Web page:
For many people, flying is an experience to look forward to, thanks to the aircraft's ability to shrink the world for the purposes of business, pleasure or adventure. More than 60 years since the dawn of the commercial jet age, making a flight is statistically proven to be safer than the journey to and from the airport by road or rail.
Despite the huge advances in technology, operating standards and safety over the past several decades, for some, the prospect of leaving the ground in a jet-propelled metal tube is a terror inducing threat that can keep them from visiting friends and family, going on holiday or advancing their careers. So, how can those with an overwhelming dread of flying be helped to address their fears?
For the past 30 years, British Airways has sought to do just this through a regular series of courses staged at locations in the UK and overseas open to people who want to beat their phobia and to the skies. Named "Flying with Confidence'', the initiative is run at London's Heathrow and Gatwick airports, and additionally at Dublin, Edinburgh, Manchester, Dubai and Johannesburg.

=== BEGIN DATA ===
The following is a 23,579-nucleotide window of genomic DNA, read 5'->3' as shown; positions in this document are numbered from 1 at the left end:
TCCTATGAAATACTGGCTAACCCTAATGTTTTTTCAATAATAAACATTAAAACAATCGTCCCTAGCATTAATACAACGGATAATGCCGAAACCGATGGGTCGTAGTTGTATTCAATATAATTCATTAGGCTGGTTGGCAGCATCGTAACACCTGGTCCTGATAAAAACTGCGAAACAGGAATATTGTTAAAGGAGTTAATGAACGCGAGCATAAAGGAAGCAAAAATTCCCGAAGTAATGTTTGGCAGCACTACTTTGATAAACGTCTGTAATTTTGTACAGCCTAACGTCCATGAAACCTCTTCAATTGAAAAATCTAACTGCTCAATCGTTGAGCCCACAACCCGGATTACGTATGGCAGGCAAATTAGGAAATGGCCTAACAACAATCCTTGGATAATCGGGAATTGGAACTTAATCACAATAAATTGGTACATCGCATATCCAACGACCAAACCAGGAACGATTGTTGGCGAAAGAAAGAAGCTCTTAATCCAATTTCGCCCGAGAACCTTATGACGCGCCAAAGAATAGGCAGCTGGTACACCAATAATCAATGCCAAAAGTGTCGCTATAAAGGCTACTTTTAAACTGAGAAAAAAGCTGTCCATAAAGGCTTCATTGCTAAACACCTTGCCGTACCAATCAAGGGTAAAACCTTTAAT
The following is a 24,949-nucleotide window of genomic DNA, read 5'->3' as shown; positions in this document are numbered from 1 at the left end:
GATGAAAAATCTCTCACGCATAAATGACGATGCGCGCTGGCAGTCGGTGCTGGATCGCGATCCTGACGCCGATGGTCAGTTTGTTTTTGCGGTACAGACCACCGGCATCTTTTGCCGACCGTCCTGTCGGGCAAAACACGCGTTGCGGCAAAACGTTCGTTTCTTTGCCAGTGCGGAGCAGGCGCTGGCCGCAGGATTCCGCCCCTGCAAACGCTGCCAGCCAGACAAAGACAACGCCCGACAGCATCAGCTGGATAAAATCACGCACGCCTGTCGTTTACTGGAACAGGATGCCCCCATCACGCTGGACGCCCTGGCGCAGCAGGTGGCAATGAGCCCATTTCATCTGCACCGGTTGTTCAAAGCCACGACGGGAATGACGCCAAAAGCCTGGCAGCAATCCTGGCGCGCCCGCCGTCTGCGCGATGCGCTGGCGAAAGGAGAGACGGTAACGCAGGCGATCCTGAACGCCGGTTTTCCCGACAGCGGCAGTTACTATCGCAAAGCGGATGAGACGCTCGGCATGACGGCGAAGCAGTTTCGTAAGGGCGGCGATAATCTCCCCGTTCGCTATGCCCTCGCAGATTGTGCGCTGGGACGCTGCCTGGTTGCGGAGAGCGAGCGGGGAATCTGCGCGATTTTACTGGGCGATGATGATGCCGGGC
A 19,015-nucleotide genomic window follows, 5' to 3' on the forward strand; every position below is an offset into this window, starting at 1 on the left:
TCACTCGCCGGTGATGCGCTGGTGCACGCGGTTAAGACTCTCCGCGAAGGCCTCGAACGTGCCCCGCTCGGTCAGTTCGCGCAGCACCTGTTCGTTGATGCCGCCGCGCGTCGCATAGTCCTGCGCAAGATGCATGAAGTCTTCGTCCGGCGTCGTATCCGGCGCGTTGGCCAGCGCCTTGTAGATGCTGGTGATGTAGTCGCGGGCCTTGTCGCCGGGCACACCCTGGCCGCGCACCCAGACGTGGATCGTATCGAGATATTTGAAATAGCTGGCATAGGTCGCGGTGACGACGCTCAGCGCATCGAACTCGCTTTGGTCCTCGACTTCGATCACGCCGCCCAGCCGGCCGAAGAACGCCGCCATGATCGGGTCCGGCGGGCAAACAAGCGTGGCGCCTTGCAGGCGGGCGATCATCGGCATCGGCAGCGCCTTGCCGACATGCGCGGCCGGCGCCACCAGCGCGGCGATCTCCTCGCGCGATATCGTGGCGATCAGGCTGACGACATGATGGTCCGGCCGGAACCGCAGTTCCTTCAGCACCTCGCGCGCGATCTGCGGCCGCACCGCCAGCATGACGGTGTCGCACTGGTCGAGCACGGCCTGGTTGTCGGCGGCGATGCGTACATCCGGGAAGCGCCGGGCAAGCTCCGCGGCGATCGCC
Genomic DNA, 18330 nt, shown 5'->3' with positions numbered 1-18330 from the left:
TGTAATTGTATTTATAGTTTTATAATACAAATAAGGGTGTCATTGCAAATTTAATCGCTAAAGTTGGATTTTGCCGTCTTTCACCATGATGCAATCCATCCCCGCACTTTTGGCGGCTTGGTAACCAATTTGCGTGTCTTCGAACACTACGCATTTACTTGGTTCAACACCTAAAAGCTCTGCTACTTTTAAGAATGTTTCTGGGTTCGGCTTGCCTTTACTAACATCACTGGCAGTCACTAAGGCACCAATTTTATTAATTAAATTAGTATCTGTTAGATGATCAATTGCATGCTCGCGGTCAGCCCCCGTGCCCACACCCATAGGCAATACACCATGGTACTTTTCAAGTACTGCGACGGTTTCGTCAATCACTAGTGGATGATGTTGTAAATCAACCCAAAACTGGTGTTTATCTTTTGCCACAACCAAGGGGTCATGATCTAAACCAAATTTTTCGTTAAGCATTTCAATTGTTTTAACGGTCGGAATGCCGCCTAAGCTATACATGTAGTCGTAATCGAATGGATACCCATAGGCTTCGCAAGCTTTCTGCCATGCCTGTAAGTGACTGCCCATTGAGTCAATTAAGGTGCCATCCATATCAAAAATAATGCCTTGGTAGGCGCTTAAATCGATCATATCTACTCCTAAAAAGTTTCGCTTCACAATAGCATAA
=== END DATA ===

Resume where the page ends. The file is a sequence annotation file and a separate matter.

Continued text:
For the nervous flyer, however, no amount of statistics can remove the fear that something might happen to them. While many who are feeling such unease may get themselves through the flight experience somehow - by perhaps resorting to medications or alcohol. BA notes that one in four people has a fear in flying.
(I remember many years ago, Mike Jackman (Certificated Aircraft Technician) used to hold similar classes out of the Air Canada hangar in YVR - Alan)